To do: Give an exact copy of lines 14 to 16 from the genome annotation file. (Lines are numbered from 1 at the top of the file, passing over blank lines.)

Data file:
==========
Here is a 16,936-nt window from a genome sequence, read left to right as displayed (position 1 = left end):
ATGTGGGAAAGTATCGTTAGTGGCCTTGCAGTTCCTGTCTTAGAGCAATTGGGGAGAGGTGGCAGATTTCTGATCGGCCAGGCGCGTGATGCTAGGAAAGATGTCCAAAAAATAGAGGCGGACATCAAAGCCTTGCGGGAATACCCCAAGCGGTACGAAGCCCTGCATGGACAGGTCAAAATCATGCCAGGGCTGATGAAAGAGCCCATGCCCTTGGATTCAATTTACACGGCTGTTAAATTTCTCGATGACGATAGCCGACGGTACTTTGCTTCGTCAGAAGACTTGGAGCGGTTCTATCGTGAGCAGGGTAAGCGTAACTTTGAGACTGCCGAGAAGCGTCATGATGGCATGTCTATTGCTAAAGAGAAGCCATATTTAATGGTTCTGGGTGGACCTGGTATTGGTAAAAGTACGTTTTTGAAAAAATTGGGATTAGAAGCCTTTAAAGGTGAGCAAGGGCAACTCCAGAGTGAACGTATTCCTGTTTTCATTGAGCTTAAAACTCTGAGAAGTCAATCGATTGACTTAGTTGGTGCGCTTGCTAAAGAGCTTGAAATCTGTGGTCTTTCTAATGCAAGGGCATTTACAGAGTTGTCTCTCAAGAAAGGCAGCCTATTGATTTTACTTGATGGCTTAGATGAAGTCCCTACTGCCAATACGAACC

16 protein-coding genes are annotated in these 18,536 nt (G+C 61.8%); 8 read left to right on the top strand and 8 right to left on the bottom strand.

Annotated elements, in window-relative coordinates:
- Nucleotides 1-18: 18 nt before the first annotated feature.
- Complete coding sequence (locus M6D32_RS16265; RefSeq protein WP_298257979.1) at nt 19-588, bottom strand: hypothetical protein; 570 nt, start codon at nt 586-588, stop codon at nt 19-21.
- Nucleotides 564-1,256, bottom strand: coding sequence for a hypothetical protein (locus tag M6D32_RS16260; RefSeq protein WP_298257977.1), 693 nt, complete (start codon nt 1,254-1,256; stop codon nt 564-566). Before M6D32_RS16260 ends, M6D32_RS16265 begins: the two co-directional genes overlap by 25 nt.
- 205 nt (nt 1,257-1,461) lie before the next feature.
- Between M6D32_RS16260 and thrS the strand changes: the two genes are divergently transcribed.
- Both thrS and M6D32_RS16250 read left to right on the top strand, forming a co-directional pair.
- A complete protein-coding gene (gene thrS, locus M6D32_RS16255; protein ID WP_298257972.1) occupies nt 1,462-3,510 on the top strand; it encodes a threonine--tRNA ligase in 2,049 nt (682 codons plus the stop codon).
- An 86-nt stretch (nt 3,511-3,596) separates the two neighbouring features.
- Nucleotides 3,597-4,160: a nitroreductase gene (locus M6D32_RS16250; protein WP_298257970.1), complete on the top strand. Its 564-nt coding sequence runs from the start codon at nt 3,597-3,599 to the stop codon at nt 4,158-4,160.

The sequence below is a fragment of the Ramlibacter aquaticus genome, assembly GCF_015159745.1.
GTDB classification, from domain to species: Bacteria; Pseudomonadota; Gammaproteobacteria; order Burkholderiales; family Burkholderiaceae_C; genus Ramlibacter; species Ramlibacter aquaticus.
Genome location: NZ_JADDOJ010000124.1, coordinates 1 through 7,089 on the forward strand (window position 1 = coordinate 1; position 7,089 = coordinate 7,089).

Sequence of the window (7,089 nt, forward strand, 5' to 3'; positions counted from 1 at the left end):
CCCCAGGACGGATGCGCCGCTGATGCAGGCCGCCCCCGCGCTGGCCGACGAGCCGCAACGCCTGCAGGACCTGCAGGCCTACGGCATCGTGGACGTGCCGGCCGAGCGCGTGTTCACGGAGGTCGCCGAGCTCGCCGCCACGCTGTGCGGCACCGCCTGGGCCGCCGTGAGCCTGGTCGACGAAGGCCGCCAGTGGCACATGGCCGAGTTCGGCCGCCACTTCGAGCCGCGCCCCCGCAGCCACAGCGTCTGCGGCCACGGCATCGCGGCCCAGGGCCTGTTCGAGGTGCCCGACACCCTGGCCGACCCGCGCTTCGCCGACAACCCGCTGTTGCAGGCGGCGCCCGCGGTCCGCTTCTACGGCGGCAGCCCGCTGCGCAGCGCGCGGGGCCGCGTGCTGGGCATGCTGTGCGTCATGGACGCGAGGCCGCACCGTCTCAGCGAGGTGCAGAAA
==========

The sequence below is a fragment of the Ramlibacter aquaticus genome, assembly GCF_015159745.1.
GTDB classification, from domain to species: Bacteria; Pseudomonadota; Gammaproteobacteria; order Burkholderiales; family Burkholderiaceae_C; genus Ramlibacter; species Ramlibacter aquaticus.
Genome location: NZ_JADDOJ010000124.1, coordinates 1 through 7,089 on the forward strand (window position 1 = coordinate 1; position 7,089 = coordinate 7,089).